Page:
Now we have left the EU, UK authorities have decided the EU plant passport is no longer valid. Since January 1st 2021, each consignment (as small as one box or as large as a full truckload) needs to be inspected and have a phytosanitary certificate.
All these additional costs, bureaucracy and paperwork is costing local plant importers tens of thousands of pounds and is leaving truckloads of fresh plants rotting in lorries.
Confusion reigns at our customs borders. But there is one border in particular which the Government has made an even bigger mess of and that is the new border down the Irish Sea…
The Union: FAIL
The Northern Ireland protocol came into force on 1 January and mandates checks and controls on goods crossing from Great Britain to Northern Ireland. This is because under the Brexit compromise to avoid a border on the island of Ireland, Northern Ireland remains in the UK but is also, for trade purposes, in the EU single market, which means EU customs and standards checks still apply on goods entering the region.
However, putting an effective customs and regulatory border in the Irish Sea has angered many pro-British unionists in Northern Ireland who believe that the Protocol has already breached the spirit of the 1998 peace settlement by cutting them off from the rest of the United Kingdom.
Not only that, but it is choking Northern Ireland’s economy. As of last month, 200 retailers had stopped delivering to Northern Ireland and Marks & Spencer had withdrawn its entire click and collect range for Christmas “because of the uncertainties in delivery timetables”.
So what are the Government doing? Trying to re-negotiate their own oven-ready deal (less than a year in), which they complain the EU is applying too rigidly. There is even rumours of triggering Article 16 which would suspend the protocol altogether – despite the EU’s general proposals to cut customs paperwork by half and eliminate 80% of the checks on food.
In short, the Prime Minister appears to have skim read over the details of his own deal and is now surprised that it did not work. But it is too little, too late. Rather than having his cake and eating it, the Government needs to get a grip compromise with its EU counterparts.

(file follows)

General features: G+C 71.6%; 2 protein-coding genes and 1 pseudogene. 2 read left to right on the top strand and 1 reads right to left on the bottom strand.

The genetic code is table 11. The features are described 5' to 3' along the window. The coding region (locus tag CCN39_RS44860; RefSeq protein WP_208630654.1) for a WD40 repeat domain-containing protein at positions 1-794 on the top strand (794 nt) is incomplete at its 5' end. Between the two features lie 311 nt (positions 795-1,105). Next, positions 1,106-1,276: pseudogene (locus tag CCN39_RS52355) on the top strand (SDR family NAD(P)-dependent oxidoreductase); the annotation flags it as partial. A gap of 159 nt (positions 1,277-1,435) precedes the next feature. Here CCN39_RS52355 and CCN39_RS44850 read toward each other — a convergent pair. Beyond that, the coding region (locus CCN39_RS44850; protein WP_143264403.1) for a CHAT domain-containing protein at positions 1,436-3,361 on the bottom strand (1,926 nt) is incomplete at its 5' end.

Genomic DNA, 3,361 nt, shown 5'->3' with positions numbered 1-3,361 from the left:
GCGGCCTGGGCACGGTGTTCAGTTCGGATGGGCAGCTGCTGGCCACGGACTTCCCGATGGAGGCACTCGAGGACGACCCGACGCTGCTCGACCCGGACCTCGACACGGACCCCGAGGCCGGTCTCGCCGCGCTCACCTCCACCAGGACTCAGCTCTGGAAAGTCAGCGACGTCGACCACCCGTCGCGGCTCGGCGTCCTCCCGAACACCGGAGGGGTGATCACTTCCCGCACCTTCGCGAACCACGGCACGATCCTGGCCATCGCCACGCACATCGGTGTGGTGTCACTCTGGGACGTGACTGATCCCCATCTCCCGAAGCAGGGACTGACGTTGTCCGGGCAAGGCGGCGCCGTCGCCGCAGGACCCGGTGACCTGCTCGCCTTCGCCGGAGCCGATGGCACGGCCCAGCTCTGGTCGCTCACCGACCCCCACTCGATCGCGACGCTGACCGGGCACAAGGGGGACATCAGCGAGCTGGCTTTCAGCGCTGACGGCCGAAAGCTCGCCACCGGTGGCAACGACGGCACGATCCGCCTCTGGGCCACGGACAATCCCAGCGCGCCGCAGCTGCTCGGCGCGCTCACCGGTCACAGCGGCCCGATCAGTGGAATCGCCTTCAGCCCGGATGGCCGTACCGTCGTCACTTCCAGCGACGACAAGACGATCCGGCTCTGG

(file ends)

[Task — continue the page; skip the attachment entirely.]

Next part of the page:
People and Public Services: FAIL
Sadly, since we have formally left the EU so have many of our European brothers and sisters, who feel like they no longer want to call the UK home. Last 200,000 EU citizens decided to leave the UK last year.
This has been mad even worse by the many issues with the EU Settlement Scheme. I have been helping several constituents who have had problems, which range from lack of a physical document proving settled status, the tight deadline of June 30 earlier this year for all applicants and the fact that some people who get settled status are covered by the withdrawal agreement, whereas others are not.
To quote Kate Smart, chief executive at Settled, a charity supporting Europeans living in the UK: “There’s going to be massive problems, massive problems for years to come with various aspects of this scheme”
The loss helps perhaps explains why Britain is experiencing chronic labour shortages that are leading to empty shelves at stores, pushing up prices and threatening the recovery from the pandemic recession. From HGV drivers, to strawberry pickers, to doctors and nurses, the UK seems to be facing labour shortages across many different industries.
This includes many key workers who are the backbone of our public services.
For instance according to Independent Age, the social care workforce gap produced by Brexit has been estimated to range from 350,000 people in the most favourable scenario, to 1.1 million people in the worst-case scenario by 2037, depending on levels of migration from the EU.
And according to the Royal College of Nursing since 2016/17, over 13,000 established EU nurses have left the register compared to just over 4,000 who left in the two years preceding this.
And In May 2019, the Nursing and Midwifery Council (NMC) revealed that 51% of EU-trained nurses cited worries about Brexit as a key contributing factor to leaving the UK register
These are shocking figures and demonstrate how the Government’s shambolic implementation of Brexit is pulling at the seams of our communities and hollowing out our public sector workforce.
Another issue is voting rights. Now we have left the EU, resident EU citizens without British citizenship cannot vote in UK Parliamentary Elections despite having lived here for years. This is just not fair and the recent Elections Bill does not address it at all.
Overall Grade: FAIL
Since he passed his deal a year ago, the Prime Minister has been lazy, incompetent, regularly does not do his homework, and frequently turns up late. He seems to think he got everything done last year.
All in all, he needs to work a lot harder if he is to make Brexit work for our country and stop the damage his botched deal is doing to our economy, to our small businesses, to our Union, to our people and to our public services.